The Quintessential Quiet Place

In returning and rest, you have deliverance, and with quietness and confidence you have strength. But you refuse. ~ Isaiah 30:15

Skipping the Fast Tip Friday post last week, and probably this Friday too, I decided to share a bit about “quiet places” instead ~ something that’s been more of a focus for us lately.

But first, and related to the subject, a flower and hammock garden is just about finished here (it just needs the sign inscribed over the entrance).  It used to be a scrubby corner lot, but with some items we had on hand, labor, and help from a couple of neighboring young men, it was transformed into something beautiful and peaceful that can be enjoyed as a “quiet place.”

If interested, here is a quick walk-through video on YouTube (which will open in a separate window)…. 

Quiet places aren’t necessarily pretty places, however, or that require a lot of work.  Vinny made a little spot in the woods to retreat to that is much less elaborate.  He says he likes it that way, and that’s fine!  What makes a quiet place isn’t beauty or comfort – it’s more about simplicity and stillness.  It’s a place, but mostly an attitude, where it’s time to listen, and time to adjust, to a divine dance leading to a more abundant life.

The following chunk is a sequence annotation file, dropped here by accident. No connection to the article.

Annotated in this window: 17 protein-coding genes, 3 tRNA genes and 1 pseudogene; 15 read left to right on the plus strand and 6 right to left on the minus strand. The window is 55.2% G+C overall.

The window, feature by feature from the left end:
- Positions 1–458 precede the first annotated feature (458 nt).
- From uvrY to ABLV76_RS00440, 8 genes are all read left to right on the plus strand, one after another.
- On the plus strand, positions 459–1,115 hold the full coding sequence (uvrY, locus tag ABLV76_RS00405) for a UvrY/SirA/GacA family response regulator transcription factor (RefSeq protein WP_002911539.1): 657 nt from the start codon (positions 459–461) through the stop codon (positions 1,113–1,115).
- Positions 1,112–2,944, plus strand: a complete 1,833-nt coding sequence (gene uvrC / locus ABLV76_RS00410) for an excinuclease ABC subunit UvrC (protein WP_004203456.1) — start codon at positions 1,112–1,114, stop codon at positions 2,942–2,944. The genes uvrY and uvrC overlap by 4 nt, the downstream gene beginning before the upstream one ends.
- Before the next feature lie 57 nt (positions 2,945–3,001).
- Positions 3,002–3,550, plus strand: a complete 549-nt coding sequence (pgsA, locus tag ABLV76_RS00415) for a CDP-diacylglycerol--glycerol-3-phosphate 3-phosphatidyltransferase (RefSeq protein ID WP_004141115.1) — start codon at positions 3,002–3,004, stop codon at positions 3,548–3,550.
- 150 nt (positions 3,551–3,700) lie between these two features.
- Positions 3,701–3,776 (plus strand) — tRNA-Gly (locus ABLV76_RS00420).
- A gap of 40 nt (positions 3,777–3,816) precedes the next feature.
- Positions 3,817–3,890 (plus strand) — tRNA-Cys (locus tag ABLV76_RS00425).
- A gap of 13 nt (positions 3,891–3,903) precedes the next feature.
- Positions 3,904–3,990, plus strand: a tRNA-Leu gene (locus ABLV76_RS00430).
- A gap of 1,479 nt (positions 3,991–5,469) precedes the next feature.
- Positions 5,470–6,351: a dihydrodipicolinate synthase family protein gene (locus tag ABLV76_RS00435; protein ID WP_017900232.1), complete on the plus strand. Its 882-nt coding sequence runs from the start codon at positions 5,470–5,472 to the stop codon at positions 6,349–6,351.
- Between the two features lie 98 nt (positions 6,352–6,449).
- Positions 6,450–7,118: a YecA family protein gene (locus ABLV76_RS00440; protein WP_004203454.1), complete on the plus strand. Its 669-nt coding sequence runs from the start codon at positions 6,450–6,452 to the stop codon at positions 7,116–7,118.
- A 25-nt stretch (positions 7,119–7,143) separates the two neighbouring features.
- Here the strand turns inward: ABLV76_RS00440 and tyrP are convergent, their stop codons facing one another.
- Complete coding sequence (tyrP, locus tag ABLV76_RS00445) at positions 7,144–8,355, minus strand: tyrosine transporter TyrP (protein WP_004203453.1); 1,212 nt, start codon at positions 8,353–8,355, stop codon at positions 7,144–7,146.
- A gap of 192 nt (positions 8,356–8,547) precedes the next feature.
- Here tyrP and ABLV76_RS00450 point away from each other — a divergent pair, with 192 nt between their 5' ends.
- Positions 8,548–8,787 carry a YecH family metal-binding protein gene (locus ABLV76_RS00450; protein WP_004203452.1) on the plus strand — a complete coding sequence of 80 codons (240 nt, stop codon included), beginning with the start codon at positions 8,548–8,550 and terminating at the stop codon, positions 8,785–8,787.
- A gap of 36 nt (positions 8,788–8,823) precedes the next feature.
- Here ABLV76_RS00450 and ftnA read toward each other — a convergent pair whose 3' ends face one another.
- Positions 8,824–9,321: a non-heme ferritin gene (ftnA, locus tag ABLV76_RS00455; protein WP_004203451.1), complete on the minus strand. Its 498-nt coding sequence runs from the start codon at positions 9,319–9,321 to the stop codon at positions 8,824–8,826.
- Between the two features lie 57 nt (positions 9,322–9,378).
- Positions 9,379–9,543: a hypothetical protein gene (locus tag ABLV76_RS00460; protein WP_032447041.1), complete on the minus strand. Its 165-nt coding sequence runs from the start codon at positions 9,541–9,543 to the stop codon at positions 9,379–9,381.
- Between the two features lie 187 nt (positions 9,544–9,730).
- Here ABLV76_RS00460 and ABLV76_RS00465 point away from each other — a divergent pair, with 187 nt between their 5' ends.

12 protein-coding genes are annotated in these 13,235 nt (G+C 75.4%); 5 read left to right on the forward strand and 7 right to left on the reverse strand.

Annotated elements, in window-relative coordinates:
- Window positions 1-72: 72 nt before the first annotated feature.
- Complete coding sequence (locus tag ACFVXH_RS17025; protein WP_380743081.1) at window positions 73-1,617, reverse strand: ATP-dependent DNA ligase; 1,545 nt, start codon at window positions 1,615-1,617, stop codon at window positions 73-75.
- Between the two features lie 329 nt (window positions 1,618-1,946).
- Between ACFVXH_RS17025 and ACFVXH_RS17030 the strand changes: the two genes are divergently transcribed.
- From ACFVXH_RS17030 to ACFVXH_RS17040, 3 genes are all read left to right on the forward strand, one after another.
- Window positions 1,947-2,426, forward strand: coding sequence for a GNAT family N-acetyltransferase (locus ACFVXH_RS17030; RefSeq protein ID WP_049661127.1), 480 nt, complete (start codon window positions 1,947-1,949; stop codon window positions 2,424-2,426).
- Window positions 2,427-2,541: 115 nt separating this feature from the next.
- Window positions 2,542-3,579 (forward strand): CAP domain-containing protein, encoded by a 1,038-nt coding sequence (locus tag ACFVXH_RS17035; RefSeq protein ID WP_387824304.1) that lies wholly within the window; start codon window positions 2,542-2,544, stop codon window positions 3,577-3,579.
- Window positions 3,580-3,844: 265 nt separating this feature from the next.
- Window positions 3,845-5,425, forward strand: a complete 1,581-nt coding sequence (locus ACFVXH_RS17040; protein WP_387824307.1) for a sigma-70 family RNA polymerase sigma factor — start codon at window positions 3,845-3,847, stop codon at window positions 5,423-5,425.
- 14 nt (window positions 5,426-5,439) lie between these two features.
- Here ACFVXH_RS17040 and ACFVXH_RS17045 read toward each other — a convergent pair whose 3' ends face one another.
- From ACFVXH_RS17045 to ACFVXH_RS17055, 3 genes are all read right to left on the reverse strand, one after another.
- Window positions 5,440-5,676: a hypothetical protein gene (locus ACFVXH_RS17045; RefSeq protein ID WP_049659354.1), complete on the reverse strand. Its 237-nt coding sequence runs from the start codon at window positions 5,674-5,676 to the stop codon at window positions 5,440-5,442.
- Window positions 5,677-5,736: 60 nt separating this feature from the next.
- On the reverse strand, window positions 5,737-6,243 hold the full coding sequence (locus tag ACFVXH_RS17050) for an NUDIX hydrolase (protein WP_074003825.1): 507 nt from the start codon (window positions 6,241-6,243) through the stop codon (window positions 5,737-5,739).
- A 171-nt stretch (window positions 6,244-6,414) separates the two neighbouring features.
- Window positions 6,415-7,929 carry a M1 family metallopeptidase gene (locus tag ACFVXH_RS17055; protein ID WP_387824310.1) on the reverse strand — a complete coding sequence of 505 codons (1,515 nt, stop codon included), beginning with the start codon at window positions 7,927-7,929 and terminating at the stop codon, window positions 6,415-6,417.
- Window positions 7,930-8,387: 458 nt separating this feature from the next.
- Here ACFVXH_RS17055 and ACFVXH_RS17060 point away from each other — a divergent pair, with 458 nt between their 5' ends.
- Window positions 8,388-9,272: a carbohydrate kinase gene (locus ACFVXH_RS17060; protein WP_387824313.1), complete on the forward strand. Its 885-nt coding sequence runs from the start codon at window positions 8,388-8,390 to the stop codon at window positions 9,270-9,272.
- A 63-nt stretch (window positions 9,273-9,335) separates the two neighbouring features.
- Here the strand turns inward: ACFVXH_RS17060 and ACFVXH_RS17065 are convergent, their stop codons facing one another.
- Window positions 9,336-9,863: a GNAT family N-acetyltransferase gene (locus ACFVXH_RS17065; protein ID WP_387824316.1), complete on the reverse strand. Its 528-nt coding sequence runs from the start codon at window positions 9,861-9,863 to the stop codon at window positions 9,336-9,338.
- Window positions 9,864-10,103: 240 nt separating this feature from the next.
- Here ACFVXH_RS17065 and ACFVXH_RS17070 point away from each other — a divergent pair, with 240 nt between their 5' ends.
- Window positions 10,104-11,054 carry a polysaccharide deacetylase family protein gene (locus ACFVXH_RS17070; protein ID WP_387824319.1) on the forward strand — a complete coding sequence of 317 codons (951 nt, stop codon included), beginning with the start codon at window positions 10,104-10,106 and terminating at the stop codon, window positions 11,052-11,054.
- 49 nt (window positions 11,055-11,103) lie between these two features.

When you pray, go into your inner room, shut your door to the ears and eyes of others who can praise you, and pray to your Father who is in there in this secret place When you come forth from this kind of prayer – you will bear a great reward.  ~Matthew 6:6


I’ve noticed that sometimes quiet places open to us without any planning.  Like being confined to a bed because of an illness. Or an abundance of time because of a job loss. It’s not easy of course, but difficult places that come from unexpected pain or loss can be incredible seasons of growth and enlightenment, if embraced with a yielding and inquiring heart.

But most of the time a quiet place must be sought after, or intentionally created.  Especially when everything around us seems to be so against it.

  • By answering the call to pull away from the constant noise of social media and entertainment. Too much information, particularly when we didn’t ask for it or need it, weakens the mind and is wholly disquieting to our ability to clearly hear God.
  • By resisting the desire to do something – in exchange for the very difficult task of doing nothing.
  • By going somewhere that you physically set apart.  This might be as simple as a porch swing where you have your morning coffee or tea, and leave the phone inside.  Or a desk that you clear of all clutter in order to read and journal your thoughts.  Sometimes even, it may be a location you have to travel to and stay awhile.